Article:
Nay Phone LATT (poet, fiction writer; Burma) is the author of the City I dropped down a collection of stories written during his four-year imprisonment. A blogger and activist, he has received the Reporters Without Borders’ Cyber-dissident Award and the PEN American Freedom to Write Award; in 2010, he was listed among Time Magazine’s 100 Most Influential People in the World.
Pandora (poet; Burma/Myanmar) is the editor of the forthcoming [Tuning: An Anthology of Myanmar Women Poets], due out this August. Her poems have been anthologized in Bones Will Crow: 15 Contemporary Burmese Poets (2012), and translations of her work have been published in international literary journals and magazines, including Asymptote, Poetry Review, and Sampsonia Way. She currently works for the Intellectual Property Office of Singapore.
KYAW WIN is an active contributor to the Myanmar literary scene whose interests span a variety of cultural, economic, and political issues. His published translations include Thomas Friedman’s The World is Flat and Joseph E. Stiglitz’s Making Globalization Work. In the 1980s and 90s, Kyaw Win founded and ran a private school in Monywa. After three periods of imprisonment, he moved to Yangon and became a freelance writer and editor.
U Pe Myint (fiction writer, Burma/Myanmar; born 1949, Rakhine State, Myanmar) has published over twenty-five books of fiction, non-fiction, and translated works, including, among many others, Those Who Sell "Things" for Human Use and other stories, winner of the 1995 National Literary Award.
U MOE Hein works in Burmese as well as in English. His translations include literary criticism and philosophy, and the Burmese poetry collections Through Life’s Perils (1983) and Sweet Odour of Padauk and Dokchampa (2002). In 1998, two of his poems were anthologized by the National Library of Poetry in Maryland. In 1999, Mr. Moe published his first book of poetry in English, Harmony of Head and Heart, and is currently working on a second volume.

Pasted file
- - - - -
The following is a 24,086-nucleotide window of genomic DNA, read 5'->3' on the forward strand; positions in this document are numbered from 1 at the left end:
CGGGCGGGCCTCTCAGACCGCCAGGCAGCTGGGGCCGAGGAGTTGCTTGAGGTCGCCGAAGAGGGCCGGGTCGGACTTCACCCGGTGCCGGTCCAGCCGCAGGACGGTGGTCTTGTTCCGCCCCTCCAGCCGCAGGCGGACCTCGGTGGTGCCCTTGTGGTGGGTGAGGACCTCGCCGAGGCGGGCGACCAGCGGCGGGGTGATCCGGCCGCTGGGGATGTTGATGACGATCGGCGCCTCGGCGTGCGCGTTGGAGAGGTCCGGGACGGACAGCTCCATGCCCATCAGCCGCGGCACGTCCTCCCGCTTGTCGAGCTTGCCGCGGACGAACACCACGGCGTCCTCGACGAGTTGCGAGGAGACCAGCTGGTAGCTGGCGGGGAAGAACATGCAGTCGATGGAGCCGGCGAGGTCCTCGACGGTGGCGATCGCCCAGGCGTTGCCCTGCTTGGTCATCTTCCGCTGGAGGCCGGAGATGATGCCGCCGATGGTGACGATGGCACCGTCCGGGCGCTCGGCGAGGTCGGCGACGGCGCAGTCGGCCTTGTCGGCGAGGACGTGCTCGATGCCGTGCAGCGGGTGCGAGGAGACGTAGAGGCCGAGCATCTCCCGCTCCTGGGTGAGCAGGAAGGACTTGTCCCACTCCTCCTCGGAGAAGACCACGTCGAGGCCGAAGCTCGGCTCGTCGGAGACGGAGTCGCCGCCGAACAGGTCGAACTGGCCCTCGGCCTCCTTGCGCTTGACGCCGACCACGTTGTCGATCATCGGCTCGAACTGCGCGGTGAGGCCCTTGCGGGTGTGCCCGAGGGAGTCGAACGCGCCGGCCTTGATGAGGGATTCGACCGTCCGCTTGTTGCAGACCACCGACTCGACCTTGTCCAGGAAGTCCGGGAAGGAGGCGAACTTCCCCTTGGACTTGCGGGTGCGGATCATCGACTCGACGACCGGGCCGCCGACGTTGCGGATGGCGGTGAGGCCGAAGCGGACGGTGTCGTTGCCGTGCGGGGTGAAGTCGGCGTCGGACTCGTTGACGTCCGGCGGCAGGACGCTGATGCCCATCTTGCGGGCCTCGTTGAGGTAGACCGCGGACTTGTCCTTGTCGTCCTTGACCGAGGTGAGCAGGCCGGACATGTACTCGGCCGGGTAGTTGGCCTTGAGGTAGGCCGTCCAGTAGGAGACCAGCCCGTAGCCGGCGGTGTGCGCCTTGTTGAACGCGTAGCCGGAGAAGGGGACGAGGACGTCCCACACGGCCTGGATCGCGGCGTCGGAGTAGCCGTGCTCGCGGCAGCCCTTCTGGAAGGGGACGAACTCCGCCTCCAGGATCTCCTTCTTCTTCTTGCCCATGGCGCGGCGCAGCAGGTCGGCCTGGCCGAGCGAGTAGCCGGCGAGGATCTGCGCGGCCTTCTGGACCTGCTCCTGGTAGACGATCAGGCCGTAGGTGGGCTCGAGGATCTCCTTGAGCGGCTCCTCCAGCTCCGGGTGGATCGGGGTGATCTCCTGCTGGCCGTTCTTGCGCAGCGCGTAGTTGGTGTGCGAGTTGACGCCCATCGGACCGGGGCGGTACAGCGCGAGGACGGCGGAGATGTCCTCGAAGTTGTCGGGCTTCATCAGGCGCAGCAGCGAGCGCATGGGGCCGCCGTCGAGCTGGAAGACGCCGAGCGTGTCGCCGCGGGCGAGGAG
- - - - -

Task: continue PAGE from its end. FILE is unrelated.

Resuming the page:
Cho Tu ZAW (novelist, filmmaker, poet, essayist, activist; Myanmar)after years of political organizing, has more than twenty screenwriting and directing credits, including [Another Lonely World] (2010), [The Lost] (2011) and, most recently, [Let's Make A Dialogue on Love] (2011). He is the author of the novels, [Some Used to Hate] (2006] and [Once Upon a Time in Ganges] (2010); his poems and articles have been featured in a number of magazines.
Khin Lay NYO. MBBS (b. 1953, Taunggyi) is public relations officer and content specialist of the Behavioral Change Communications Department for Population Services International in her country, and is an ophthalmologist by training. An author since 1979, Dr. Nyo has written more than a hundred short stories, articles, and poems, and published 25 novels. She has successfully broached highly sensitive subjects such as AIDS, using her novels as vehicles for incremental change in public awareness. The US Department of State is supporting her residency.
Khin Maung NYO has taught chemistry at Rangoon University for 26 years. A former editor of Customs Journal, he has published eleven books of fiction, and five volumes of translation from the English. He is also a painter and composer, and hosts a weekly program for Mandalay FM radio as well as the TV show “Sunday Talk.”
MAUNG Swan Yi (b.1939, Kansint) (U Win Pe) won the National Literary Prize in 1964 for his collection of poetry, Poems of Red and Blue (1964). A well-known scholar and writer, his poems, short stories, book reviews, and articles on Mayanma (Burmese) literature and art have appeared in various journals, magazines, and newspapers since 1958, often under the pen name Maung Swan Yi.
Min Htet MAUNG is the editor of Junior Magazine, and an active social volunteer. He has published over 300 poems, 50 short stories, and numerous essays. His forthcoming publications include two collections of poems [‘Reverse Poetry’] and [‘Satan’s Laugh to the Happy World’], and three children’s poetry books. He also translates current American writing. His participation is independently funded.
We note with sadness the passing of playwright, scholar, novelist and activist Pat Amadu MADDY (Sierra Leone; IWP '92).